Upon reaching the resort we were assigned rooms. I’d signed up for a quad, but I guess I was the 5th guy to sign up for a quad because I ended up in a room by myself. Not your typical hostel room either, but what had clearly once been one of the nicer resort rooms, large with a kitchenette and ensuite. Instead of the two queen size it once likely had there were four singles. I actually sat there a while assuming someone else would come in, but when no one did I just had a laugh and hopped in the shower, finally feeling fully warm again for the first time since bed that morning. Dinner was an Aussie buffet and I swapped travel stories with an older British couple and two Norwegian girls who spoke shockingly good English. Malcolm even gave me a glass and a half of wine, which combined with all the swimming and the early mornings meant I was ready to go to bed and mellow out when they closed the main hall.
The next morning I actually had good intentions to get up and see the sunrise over the pacific, but upon waking up saw heavy cloud and a persistent drizzle so I went back to bed until 6:30. The one person who decided to try reported having no luck seeing the sun. After my first hot breakfast in quite a while, we set out to do the things we’d missed the day before. First up was a swim/wade in Eli Creek which runs down from a sand spring to the open ocean and is the biggest water outlet on the ocean side of the island. This was followed by a trip to the 1930s shipwreck Maheno not far away. Both places made for some fun camera and video shots though again some more sun would have been nice. We also saw a few of the local dingoes, reported to be one of the purest strains of them since dogs are not allowed on the island. Unfortunately we were never in a place where we could stop and take photos from a distance, but it was still very neat to see them.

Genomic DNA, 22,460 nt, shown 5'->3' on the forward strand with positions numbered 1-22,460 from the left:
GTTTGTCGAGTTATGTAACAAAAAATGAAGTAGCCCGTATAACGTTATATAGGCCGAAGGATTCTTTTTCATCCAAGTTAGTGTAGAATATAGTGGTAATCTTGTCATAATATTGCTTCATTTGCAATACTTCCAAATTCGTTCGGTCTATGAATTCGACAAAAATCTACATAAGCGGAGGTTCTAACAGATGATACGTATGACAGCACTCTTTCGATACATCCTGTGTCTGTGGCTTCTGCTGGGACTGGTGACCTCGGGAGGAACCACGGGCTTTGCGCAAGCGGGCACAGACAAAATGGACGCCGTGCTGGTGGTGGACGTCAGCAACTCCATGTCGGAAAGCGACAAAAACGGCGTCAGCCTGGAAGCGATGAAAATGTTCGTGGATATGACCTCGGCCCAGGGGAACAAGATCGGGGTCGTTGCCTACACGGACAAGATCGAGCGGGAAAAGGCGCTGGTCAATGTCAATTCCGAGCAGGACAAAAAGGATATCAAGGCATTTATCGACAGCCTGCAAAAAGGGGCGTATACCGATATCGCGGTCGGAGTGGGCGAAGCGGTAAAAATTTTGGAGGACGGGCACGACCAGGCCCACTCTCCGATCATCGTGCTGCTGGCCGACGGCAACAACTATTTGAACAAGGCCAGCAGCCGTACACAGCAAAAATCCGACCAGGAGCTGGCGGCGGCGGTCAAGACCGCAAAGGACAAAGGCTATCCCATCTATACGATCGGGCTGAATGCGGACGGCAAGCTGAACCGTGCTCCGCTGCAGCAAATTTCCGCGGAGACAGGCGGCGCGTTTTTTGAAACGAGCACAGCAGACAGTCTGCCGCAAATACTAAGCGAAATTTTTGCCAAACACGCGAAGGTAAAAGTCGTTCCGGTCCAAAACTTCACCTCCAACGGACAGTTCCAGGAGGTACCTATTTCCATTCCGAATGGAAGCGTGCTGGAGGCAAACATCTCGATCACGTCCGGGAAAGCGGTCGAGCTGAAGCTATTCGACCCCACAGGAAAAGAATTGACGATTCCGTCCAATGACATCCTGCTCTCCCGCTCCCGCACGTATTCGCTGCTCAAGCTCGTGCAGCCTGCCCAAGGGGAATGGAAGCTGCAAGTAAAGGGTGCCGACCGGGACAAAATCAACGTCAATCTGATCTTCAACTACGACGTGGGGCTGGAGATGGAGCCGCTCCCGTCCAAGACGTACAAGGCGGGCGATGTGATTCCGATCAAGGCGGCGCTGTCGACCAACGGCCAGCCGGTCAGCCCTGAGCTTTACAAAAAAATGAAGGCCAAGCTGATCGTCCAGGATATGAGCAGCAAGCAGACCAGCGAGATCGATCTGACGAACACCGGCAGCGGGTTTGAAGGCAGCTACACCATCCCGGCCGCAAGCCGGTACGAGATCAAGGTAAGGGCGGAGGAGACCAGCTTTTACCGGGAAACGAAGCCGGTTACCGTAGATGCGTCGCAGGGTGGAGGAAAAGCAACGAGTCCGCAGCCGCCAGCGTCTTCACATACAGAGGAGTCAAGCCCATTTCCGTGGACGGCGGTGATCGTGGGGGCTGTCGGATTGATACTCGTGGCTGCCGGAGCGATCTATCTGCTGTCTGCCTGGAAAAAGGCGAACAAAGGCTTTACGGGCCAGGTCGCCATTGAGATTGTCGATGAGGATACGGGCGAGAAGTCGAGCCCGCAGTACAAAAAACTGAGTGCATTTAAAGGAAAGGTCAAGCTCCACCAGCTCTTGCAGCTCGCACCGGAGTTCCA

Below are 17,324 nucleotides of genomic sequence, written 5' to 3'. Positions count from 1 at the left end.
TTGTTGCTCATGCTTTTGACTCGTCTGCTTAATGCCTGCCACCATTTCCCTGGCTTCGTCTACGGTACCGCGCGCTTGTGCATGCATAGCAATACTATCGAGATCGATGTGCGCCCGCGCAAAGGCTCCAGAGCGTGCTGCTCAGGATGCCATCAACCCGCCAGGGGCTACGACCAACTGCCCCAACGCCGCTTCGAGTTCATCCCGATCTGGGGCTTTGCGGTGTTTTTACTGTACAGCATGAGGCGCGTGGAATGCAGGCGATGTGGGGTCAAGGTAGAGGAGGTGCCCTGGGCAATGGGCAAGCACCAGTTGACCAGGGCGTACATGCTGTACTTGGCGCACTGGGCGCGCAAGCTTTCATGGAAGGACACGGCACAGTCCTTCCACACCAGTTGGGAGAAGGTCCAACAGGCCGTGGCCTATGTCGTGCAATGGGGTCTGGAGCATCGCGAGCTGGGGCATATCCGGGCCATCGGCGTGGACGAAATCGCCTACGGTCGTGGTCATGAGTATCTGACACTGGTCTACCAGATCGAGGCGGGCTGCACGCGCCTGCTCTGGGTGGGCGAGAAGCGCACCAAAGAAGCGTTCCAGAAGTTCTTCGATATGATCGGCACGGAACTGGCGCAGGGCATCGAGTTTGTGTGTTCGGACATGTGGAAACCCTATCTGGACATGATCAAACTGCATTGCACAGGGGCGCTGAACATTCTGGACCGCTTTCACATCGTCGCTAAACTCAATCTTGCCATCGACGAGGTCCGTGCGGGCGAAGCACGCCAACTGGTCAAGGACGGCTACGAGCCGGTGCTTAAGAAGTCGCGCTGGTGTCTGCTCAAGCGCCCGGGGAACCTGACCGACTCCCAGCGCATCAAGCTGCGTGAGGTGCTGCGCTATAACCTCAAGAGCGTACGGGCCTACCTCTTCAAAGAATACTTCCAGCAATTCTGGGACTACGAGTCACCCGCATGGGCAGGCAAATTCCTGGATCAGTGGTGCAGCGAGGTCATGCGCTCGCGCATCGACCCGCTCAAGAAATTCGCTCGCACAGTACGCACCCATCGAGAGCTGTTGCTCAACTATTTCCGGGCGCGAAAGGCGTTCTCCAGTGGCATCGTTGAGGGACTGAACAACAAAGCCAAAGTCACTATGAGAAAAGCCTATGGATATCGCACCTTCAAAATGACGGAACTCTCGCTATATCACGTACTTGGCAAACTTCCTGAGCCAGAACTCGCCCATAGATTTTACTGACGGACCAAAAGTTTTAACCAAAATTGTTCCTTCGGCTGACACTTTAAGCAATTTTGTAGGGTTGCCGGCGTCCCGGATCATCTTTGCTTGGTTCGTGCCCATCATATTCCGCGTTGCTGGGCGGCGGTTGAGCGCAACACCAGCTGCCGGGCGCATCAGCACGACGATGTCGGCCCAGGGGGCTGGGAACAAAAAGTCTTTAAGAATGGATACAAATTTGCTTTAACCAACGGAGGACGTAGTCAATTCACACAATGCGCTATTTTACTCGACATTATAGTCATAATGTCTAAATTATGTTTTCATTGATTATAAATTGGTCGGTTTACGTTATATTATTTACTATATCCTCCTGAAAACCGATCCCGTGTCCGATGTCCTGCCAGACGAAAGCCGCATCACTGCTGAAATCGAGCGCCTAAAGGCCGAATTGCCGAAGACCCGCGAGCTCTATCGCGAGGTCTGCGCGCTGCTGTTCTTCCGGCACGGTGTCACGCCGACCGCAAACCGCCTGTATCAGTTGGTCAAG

After an early early lunch, we went for a walk in the rainforest along a beautifully clear stream. Endemic trees not too different from redwoods tower all along the path and the canopy is quite dense making it spooky in spots. The driver quite carefully saved his spider and snake lecture until after the walk, during which he revealed that we’d passed funnel web spiders as often as every 1.5m along the path. We also learned the rather unwelcome fact that the island actually does have Death Adders and Tai-pans… fun stuff again! Our last stop before heading back to the barge was Lake McKenzie a beautiful big perched lake up in the hills. Almost everyone had a swim here, but the wind was so cold that it eventually drove everyone back to the bus a bit early, not to the surprise of Graham. The last treat of the trip ended up being the sunset as we got close to mooring back in Hervey Bay.
So tonight I’m back at the Friendly Hostel, far too wiped to cook so I grabbed a pizza from the cheap locally recommended pizzeria and I’m going to settle down and probably fall asleep watching a movie once I post this entry. Thus far I’m alone in the three person room tonight as well, though it sounds like tomorrow night it will be packed as it took checking 5 hostels before I found a room for tomorrow night’s stop. Thankfully it’s just a short layover before I keep heading to the Whitsunday Islands.